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Is the Mears "superlattice" a knob worth turning?

Posted on: 15-Jan-2007

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Companies large and small try to entice customers to pay for their new technologies, without giving away their proprietary knowledge to competitors.
In that sense, Mears LLC, is in good company. After all, any company that bases its livelihood solely on its intellectual property (IP) must be particularly careful about how it discloses its secret sauce.
Mears is making fairly large claims, i.e., that it is has developed a way to reduce gate leakage by 60 to 80 percent by introducing a “superlattice” to the channel. At the same time, it is being fairly secretive about exactly how it achieves such dramatic gains.
Bob Mears has credentials: he taught electronic engineering at Cambridge University, where he came up with ideas about how to re-engineer the silicon bandgap by epitaxially depositing silicon in the channel region. Since 2001 he has been working to turn his ideas into a licensable IP package.
The Mears Silicon Technology introduces an epitaxial step inserted into a standard CMOS flow, prior to the gate formation. The 15-person company, based in Waltham, Mass., has worked with the Advanced Technology Development Fab (ATDF), the contract fab subsidiary of Sematech in Austin, running more than a thousand test wafers. Mears contracted with epi specialist Lawrence Semiconductor Research Laboratory, Inc. during the development process. Mears also worked with ASM International, using its Epsilon deposition tool. That is significant in that no proprietary tooling is needed. ASM’s Epsilon is the same tool that Mears’ customers will use to create the superlattice.
Mears said the MST silicon is deposited by a proprietary recipe, creating a laminate about 100 Angstroms thick which is more two-dimensional than a conventional epitaxial silicon recipe. While this superlattice is still a single crystal, the atomic planes are slightly stepped off from each other in sheets, like graphite.
Mears claims this does two things: in the horizontal or lateral plane it reduces the effective mass and improves the mobility. In the vertical direction mobility is inhibited, because the effective mass is made higher, making it harder for electrons and holes to travel in the vertical direction through the proprietary epitaxial  layer. And that, Mears claims, has a direct bearing on gate leakage.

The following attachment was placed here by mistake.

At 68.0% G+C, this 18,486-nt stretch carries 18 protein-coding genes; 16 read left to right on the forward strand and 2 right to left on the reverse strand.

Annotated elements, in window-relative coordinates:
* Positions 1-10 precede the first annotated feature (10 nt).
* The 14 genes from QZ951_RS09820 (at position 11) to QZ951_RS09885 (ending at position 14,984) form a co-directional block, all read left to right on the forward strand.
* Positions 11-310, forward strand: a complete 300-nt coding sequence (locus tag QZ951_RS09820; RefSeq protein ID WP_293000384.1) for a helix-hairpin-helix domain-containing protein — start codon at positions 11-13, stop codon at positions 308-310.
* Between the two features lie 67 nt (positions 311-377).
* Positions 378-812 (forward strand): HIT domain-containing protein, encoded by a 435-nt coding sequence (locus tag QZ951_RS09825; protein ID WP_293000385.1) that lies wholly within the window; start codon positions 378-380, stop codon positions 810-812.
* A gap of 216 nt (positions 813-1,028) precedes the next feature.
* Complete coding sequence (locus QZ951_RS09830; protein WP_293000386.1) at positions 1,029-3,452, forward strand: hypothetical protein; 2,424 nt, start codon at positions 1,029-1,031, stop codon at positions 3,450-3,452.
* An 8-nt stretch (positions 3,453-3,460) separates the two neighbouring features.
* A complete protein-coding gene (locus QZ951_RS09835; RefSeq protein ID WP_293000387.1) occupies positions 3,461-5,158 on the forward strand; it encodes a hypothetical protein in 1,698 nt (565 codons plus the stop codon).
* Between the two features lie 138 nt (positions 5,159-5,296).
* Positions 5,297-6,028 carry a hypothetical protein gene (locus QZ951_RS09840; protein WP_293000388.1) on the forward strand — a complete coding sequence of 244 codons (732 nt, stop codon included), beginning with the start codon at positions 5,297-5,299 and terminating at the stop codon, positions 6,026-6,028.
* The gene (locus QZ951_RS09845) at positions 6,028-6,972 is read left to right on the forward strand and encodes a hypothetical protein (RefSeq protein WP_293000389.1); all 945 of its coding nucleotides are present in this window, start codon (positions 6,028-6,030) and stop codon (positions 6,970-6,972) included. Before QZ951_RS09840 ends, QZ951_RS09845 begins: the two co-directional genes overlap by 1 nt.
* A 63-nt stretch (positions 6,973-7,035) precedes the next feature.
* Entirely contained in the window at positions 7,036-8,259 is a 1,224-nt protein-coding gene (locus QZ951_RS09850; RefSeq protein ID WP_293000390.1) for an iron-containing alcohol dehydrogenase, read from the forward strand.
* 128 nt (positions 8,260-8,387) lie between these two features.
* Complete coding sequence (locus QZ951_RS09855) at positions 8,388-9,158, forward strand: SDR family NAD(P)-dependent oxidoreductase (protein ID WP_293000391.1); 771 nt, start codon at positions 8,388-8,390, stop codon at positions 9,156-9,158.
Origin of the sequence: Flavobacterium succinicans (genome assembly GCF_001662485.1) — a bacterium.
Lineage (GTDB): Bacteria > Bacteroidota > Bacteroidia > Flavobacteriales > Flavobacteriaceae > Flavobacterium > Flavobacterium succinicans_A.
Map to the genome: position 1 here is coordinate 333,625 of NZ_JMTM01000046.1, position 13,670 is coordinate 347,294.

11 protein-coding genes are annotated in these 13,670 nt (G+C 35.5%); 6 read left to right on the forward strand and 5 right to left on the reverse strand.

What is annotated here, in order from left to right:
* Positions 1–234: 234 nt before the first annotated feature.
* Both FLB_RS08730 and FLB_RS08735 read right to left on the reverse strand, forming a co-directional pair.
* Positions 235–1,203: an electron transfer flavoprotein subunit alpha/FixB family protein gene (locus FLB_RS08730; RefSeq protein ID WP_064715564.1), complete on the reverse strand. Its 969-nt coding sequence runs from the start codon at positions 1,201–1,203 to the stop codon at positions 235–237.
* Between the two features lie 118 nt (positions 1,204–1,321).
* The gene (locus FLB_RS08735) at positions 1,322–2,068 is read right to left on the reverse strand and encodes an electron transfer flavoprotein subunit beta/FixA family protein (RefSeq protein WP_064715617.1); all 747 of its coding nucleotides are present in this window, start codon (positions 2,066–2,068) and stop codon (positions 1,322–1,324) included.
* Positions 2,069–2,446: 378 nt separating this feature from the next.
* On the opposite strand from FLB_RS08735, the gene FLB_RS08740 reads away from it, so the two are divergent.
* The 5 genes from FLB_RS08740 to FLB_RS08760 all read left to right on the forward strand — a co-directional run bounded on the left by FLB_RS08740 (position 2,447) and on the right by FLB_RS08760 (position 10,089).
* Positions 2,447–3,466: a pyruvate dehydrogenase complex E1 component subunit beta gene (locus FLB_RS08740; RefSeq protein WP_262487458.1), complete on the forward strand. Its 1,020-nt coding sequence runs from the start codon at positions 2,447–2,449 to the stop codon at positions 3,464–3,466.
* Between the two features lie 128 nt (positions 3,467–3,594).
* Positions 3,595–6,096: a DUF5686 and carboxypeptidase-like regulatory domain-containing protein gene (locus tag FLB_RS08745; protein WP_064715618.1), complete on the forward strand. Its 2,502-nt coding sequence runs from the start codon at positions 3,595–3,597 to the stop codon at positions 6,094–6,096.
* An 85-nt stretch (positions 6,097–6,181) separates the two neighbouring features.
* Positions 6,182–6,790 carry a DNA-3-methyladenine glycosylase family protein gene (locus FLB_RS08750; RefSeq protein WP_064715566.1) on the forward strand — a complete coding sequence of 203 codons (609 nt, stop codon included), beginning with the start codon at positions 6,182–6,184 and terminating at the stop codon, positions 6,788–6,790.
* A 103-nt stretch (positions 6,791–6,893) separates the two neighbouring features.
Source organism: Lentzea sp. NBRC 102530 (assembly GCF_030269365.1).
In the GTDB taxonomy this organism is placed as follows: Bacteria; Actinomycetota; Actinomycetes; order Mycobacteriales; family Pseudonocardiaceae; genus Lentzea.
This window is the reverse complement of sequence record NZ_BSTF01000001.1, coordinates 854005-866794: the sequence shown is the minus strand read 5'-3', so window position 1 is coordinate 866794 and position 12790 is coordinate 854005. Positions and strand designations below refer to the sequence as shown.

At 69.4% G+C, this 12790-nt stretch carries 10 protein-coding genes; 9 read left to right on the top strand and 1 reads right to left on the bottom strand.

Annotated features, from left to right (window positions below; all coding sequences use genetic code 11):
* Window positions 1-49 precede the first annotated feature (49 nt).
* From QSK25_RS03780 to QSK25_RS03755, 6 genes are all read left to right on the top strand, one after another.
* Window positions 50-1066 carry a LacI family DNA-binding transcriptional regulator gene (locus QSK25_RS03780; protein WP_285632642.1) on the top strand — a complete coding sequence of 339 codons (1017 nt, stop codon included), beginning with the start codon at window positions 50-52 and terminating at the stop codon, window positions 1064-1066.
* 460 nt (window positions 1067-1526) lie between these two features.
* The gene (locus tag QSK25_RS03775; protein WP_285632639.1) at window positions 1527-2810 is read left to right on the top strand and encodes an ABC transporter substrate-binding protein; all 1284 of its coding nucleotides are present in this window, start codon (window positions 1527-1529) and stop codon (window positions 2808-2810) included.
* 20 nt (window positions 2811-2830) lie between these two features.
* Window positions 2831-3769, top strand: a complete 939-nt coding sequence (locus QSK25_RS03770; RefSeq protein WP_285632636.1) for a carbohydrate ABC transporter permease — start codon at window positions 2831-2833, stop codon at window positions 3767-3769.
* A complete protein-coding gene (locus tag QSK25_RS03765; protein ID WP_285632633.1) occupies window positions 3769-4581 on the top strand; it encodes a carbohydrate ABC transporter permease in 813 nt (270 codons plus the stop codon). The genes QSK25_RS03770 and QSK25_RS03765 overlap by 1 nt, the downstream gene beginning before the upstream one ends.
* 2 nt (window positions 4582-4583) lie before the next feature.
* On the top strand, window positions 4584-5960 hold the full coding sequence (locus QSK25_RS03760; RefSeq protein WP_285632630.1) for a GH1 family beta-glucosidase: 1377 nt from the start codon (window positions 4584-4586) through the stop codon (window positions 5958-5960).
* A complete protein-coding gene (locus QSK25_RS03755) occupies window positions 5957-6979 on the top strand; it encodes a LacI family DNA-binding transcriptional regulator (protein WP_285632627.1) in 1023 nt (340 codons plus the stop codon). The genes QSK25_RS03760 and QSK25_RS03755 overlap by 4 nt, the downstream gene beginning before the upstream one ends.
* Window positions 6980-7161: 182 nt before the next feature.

“The various tunneling mechanisms that result in gate leakage all have an impedance matching condition as carriers go across the junction. By making the effective mass higher in the superlattice, a mismatch occurs which is like an impedance match. This mismatch can reduce the leakage in the vertical direction and enhance the drive current through the channel,” he said.
What about defects?
“Everybody wants to know about defectivity,” Mears acknowledged. “We have put the wafers through the standard defect measurements, and we don’t see the same sort of defects that we see with strained silicon,” he said.
Are there parallels with strained silicon? That’s what makes this company so enticing. If Mears has come up with something half as important as strained silicon, the chip industry needs to carefully check out this company’s claims. Read United States Patent Application 0060273299 and let me know, please, if you think Mears is turning an important knob.

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About weQuest:
weQuest's are written by G Dan Hutcheson, his career spans more than thirty years, in which he became a well-known as a visionary for helping companies make businesses out of technology. This includes hundreds of successful programs involving product development, positioning, and launch in Semiconductor, Technology, Medicine, Energy, Business, High Tech, Enviorntment, Electronics, healthcare and Business devisions.

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